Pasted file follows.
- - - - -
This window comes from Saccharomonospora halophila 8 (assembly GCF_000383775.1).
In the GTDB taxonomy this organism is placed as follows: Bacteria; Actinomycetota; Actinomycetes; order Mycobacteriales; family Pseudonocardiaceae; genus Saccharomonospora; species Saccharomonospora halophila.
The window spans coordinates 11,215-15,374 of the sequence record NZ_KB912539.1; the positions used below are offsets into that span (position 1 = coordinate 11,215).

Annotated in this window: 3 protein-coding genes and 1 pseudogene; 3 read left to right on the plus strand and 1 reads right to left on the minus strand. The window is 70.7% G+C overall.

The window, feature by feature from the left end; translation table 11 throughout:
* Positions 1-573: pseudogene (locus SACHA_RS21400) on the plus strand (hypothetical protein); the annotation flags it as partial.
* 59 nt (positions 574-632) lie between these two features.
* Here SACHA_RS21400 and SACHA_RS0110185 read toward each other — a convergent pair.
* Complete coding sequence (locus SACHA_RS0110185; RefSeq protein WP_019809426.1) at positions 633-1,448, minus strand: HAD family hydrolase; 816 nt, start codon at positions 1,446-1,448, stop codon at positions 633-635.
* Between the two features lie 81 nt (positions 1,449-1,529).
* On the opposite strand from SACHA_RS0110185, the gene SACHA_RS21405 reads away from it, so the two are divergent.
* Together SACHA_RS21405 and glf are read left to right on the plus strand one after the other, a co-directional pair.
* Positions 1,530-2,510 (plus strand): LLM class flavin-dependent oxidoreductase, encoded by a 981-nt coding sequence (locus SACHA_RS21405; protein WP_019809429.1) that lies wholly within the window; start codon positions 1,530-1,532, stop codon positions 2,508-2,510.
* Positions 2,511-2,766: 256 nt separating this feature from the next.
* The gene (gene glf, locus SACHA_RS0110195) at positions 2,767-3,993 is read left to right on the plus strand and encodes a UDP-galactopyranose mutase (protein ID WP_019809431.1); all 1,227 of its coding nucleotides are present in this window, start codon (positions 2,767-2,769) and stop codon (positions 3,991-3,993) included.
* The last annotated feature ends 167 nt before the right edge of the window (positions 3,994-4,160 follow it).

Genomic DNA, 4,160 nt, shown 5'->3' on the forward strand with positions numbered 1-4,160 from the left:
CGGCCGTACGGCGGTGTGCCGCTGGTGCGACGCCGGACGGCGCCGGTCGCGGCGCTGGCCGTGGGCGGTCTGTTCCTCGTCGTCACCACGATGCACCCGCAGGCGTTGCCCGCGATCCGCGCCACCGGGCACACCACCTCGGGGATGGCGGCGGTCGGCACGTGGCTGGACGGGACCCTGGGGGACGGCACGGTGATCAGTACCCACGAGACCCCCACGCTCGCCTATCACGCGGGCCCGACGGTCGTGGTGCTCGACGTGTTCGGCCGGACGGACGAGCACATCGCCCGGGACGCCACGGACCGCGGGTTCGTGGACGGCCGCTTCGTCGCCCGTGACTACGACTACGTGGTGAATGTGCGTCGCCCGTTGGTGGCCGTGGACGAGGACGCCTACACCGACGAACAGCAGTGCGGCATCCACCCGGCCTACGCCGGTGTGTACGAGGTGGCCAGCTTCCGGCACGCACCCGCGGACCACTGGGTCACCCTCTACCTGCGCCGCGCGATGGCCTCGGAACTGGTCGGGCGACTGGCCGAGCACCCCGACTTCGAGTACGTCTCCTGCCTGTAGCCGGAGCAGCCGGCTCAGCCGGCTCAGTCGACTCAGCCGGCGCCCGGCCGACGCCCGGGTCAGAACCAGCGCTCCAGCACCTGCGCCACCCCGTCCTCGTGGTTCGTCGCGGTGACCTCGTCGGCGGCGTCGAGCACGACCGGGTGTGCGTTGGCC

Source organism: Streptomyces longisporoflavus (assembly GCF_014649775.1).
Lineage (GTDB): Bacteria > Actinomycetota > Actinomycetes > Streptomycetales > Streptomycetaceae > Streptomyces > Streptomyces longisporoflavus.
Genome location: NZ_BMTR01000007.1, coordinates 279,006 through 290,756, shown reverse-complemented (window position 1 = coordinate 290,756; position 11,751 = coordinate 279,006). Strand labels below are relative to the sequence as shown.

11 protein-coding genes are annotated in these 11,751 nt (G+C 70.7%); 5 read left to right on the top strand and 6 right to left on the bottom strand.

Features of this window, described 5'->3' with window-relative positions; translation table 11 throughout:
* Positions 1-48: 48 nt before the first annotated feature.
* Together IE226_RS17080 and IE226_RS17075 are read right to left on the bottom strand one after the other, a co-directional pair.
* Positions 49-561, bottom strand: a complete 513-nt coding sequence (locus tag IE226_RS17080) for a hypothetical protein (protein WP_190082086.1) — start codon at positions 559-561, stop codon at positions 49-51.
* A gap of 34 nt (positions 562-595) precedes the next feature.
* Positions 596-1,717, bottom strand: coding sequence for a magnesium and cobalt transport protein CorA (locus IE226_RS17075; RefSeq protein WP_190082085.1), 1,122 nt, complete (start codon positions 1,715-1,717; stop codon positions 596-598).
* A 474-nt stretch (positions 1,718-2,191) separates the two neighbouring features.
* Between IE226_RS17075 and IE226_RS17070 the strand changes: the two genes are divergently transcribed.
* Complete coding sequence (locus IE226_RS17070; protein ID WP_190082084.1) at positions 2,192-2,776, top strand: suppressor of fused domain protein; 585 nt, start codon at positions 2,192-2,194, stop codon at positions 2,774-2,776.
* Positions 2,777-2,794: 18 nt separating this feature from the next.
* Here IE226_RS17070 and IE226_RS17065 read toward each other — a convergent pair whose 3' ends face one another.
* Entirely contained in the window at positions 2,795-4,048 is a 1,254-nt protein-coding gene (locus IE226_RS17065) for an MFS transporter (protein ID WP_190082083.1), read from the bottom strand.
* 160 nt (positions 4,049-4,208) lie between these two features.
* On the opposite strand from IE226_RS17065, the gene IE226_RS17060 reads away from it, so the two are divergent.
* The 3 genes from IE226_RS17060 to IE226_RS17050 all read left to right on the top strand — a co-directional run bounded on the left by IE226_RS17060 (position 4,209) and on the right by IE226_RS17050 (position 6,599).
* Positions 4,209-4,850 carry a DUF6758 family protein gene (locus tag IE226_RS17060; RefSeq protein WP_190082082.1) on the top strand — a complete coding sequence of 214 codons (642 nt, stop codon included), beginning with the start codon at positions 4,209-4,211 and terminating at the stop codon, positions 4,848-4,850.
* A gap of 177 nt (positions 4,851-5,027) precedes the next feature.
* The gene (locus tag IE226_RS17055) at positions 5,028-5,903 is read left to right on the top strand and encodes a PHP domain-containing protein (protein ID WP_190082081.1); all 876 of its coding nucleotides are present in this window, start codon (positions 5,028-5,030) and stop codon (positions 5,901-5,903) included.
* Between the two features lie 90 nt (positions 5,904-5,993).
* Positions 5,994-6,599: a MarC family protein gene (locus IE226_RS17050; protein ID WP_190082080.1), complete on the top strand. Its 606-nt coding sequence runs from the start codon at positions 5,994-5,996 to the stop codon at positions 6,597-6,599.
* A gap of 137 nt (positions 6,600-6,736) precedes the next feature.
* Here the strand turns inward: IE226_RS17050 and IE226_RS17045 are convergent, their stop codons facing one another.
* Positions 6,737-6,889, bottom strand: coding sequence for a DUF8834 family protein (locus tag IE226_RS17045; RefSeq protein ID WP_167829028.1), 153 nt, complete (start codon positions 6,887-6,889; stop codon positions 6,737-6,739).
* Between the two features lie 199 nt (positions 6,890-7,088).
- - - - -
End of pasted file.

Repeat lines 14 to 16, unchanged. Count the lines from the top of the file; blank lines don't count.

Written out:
* Positions 2,511-2,766: 256 nt separating this feature from the next.
* The gene (gene glf, locus SACHA_RS0110195) at positions 2,767-3,993 is read left to right on the plus strand and encodes a UDP-galactopyranose mutase (protein ID WP_019809431.1); all 1,227 of its coding nucleotides are present in this window, start codon (positions 2,767-2,769) and stop codon (positions 3,991-3,993) included.
* The last annotated feature ends 167 nt before the right edge of the window (positions 3,994-4,160 follow it).